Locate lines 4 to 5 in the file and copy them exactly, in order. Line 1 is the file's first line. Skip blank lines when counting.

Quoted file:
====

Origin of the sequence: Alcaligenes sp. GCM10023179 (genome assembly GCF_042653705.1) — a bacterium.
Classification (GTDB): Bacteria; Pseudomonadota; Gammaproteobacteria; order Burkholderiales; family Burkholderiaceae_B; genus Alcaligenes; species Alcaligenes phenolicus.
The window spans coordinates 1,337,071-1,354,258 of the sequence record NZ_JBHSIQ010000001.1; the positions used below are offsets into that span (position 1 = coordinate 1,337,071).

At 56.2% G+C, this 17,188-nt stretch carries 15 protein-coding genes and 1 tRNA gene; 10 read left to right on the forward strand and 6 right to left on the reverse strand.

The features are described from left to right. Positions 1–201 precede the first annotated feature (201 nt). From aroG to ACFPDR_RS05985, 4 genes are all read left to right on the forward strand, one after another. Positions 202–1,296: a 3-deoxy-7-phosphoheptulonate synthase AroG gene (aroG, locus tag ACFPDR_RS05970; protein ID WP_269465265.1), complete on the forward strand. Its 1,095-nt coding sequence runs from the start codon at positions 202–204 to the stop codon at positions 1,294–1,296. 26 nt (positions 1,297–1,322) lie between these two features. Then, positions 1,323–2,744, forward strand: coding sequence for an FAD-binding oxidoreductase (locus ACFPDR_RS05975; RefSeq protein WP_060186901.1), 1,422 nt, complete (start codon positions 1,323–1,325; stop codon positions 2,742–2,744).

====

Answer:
At 56.2% G+C, this 17,188-nt stretch carries 15 protein-coding genes and 1 tRNA gene; 10 read left to right on the forward strand and 6 right to left on the reverse strand.

The features are described from left to right. Positions 1–201 precede the first annotated feature (201 nt). From aroG to ACFPDR_RS05985, 4 genes are all read left to right on the forward strand, one after another. Positions 202–1,296: a 3-deoxy-7-phosphoheptulonate synthase AroG gene (aroG, locus tag ACFPDR_RS05970; protein ID WP_269465265.1), complete on the forward strand. Its 1,095-nt coding sequence runs from the start codon at positions 202–204 to the stop codon at positions 1,294–1,296. 26 nt (positions 1,297–1,322) lie between these two features. Then, positions 1,323–2,744, forward strand: coding sequence for an FAD-binding oxidoreductase (locus ACFPDR_RS05975; RefSeq protein WP_060186901.1), 1,422 nt, complete (start codon positions 1,323–1,325; stop codon positions 2,742–2,744).